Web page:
The Guggenheim hired a renovation team of engineers, architects, materials conservator and contracting firm. The team knew it was under pressure to design the best renovation plan it could, not only because the Guggenheim is one of the most famous concrete buildings in the world but because there wasn't room, or money, for mistakes. "Generally speaking, when you start a project you do a conditions survey, you determine the needs, you select materials to do that, you write a specification, you look for qualified contractors, you ask them to bid, and then you find out how much it's going to cost," explains Norman Weiss, a professor of Concrete Technology at Columbia University and senior scientist with Integrated Conservation Resources (ICR), the materials conservator on the museum project. "Instead someone told us, 'Here's the price and get started.' So that was one of the challenges with this project."
Another challenge to the renovation team was it wanted to capture the as-built existing geometry of the building, both for drawings and a structural analysis model. This prompted a laser survey of the building. "The engineers used the drawing to do their structural analysis, and we used that analysis to make a set of drawings so we could look at cracking and materials lost," Weiss says. In addition, a survey of the building's reinforcement was performed using non-destructive testing, including ground penetrating radar.
Another step in determining the proper repair design was removing the multiple layers of paint and coatings that had accumulated over the years in order to not only see the cracks that had made it through the coatings but also the cracks underneath the paint. It took several months to safely remove the 12 layers of paint that had been applied since 1959.
With the paint layers removed, the renovation team set out to map every visible crack in the museum wall. The architect recorded each crack into one of six degrees, each degree requiring a different repair approach. The cracks varied from small hairline cracks to large cracks that spanned the entire depth of the wall. The larger cracks were found near the embedded Ts and web walls. ICR and Wank Adams Slavin Associates compared the exterior to archival photographs taken after construction and matched some of today's existing cracks to cracks seen in construction-era photos. "In a way, it made us feel good that we weren't presented with a problem that had accelerated tremendously recently but not so good when we thought Wright's experimental construction methods were part of the issue," Weiss says.
A unique problem arose on the sixth floor where the design team encountered reinforcement that was installed differently than in the lower floors. The renovation team used a carbon fiber wrap (FRP) to stabilize the sixth floor. "The main issue is the wall has a different geometry than the other floors. It's a much taller wall - the lower floors have 8-ft. walls and the sixth floor has a 16-ft. wall," says Nancy Hudson, associate with Robert Silman Associates. "When they were installing reinforcement on the sixth floor they changed the way the reinforcing was laid out, and it was not continuous between embedded Ts. The wire mesh in the walls was providing continuity, but in isolated locations that corroded over time.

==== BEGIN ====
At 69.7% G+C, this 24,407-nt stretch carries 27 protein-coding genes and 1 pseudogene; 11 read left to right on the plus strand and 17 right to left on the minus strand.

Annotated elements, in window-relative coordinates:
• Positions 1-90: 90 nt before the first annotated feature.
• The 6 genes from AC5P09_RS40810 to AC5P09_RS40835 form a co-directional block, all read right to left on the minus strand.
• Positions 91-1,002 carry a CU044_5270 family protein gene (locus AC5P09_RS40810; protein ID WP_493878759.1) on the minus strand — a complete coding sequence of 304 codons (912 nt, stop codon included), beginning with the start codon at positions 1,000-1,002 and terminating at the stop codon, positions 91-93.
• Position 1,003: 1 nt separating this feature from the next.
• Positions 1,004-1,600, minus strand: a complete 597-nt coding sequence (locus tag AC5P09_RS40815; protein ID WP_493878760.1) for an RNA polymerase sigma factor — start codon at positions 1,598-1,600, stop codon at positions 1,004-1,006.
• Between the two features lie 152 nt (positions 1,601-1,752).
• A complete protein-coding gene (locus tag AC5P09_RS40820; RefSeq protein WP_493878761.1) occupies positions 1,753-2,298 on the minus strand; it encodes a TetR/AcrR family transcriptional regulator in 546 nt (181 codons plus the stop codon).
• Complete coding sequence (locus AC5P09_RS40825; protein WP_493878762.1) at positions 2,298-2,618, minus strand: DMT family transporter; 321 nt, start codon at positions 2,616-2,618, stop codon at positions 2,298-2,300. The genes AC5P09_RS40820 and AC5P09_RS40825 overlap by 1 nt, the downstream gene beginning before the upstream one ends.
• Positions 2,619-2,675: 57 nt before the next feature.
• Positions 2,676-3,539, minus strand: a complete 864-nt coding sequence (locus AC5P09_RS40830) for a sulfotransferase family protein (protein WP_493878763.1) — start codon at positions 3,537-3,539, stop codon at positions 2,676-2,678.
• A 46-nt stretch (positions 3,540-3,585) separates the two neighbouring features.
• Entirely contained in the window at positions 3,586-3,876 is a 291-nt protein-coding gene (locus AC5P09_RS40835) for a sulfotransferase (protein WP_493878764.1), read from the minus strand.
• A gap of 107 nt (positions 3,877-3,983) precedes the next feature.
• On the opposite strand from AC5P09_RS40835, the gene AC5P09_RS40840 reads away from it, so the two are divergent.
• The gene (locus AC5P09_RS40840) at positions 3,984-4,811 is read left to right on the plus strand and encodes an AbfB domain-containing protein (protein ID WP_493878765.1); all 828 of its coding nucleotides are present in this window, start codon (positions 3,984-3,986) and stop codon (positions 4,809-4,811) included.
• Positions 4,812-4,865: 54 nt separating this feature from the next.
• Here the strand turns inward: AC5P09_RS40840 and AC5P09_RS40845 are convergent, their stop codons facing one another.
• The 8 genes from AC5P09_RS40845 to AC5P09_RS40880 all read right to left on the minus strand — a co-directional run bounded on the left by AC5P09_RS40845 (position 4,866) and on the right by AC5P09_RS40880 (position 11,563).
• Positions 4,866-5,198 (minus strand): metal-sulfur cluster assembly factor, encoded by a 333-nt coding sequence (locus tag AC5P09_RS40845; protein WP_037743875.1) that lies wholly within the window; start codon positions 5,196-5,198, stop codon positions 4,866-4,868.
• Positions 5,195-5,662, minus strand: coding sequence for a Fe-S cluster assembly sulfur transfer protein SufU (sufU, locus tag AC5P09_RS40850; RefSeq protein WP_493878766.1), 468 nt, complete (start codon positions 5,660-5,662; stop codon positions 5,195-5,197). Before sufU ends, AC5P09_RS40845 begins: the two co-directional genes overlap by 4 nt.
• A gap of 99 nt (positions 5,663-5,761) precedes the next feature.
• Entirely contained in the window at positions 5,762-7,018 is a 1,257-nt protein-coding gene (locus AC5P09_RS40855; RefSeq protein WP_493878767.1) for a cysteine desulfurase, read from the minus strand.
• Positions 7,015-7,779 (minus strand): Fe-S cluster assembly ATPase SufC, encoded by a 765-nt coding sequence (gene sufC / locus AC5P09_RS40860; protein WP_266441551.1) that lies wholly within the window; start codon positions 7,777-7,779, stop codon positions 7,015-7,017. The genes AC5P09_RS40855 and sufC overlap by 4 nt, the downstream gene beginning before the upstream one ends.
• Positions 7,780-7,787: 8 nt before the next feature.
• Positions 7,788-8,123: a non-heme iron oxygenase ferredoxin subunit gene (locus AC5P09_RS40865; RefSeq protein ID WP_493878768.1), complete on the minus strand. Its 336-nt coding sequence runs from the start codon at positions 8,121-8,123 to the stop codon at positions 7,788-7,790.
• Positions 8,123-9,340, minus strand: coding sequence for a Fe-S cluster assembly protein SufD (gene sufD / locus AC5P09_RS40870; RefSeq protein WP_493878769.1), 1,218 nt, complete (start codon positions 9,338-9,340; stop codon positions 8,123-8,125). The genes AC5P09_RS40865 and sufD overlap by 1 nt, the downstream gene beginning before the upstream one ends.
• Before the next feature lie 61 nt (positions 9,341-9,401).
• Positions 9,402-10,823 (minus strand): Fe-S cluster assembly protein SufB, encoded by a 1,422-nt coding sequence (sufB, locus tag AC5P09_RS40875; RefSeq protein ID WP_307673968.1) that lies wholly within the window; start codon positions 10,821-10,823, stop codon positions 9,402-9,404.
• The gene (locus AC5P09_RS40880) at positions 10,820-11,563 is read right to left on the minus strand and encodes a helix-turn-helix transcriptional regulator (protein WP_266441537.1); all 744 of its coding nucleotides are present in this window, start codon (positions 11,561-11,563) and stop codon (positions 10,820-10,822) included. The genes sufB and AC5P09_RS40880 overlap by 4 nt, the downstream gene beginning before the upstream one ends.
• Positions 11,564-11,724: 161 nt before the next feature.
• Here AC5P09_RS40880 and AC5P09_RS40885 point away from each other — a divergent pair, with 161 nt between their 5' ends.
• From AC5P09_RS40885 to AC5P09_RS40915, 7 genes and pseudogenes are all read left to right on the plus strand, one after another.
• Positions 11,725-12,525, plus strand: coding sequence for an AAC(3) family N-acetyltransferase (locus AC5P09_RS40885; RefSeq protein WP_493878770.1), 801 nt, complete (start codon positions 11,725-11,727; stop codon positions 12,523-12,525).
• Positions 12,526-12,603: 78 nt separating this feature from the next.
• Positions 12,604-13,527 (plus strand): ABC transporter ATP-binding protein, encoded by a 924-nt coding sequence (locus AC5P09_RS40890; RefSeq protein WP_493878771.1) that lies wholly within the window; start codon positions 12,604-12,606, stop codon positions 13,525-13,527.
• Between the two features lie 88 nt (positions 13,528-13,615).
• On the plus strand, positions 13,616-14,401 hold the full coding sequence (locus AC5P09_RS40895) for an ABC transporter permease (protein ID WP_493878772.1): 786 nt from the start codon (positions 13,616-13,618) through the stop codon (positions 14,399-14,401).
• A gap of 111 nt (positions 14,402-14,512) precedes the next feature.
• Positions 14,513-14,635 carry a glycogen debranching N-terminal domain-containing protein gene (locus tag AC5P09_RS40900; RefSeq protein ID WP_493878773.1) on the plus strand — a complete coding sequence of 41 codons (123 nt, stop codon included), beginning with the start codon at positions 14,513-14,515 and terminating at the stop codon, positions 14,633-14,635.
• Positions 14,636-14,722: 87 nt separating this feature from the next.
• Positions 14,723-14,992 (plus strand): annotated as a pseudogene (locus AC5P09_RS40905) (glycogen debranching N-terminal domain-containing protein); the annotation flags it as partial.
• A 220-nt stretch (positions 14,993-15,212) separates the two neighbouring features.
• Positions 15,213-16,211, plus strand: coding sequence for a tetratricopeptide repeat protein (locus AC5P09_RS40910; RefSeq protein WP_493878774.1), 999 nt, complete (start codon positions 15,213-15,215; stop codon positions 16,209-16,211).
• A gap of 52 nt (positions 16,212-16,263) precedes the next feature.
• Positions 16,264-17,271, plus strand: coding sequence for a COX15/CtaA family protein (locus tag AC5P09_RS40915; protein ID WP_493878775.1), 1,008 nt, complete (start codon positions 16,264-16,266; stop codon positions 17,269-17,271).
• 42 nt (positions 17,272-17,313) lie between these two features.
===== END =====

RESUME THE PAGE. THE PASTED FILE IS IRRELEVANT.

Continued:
"Our approach with the carbon fiber was to reestablish the continuity. We could only work on the inside face of the wall so we put on vertical and horizontal strips of carbon fiber. The horizontal strips reestablished the continuity that should have been there with the original reinforcing," Hudson explains.
An additional problem with the rotunda walls due to poor rebar placement was they appeared as though they were slipping away from the web walls, sometimes up to 1/2 in. The engineering team designed an anchor and dowel system to reinforce the connection between the rotunda walls and the web walls.
Although the renovation team was startled by many of the problems it encountered in the building, it found a lot of positive things about the concrete. For one, through core samples it found the strength of the shotcrete to be 7,000 psi in most places. Carbonation tests also revealed some unexpected results. "In any area that was uncracked we found a carbonation depth of 2 or 3 mm, which is almost unheard of in a 50-year-old building. I would have expected 2 or 3 mm in the first few years, and at this point five to 10 times as much," Weiss says. He speculates the low carbonation can be attributed in part to the compaction achieved by shooting the gunite from the inside against the forms on the outside rotunda walls and partly to the original vinyl elastic coating and subsequent coating applications.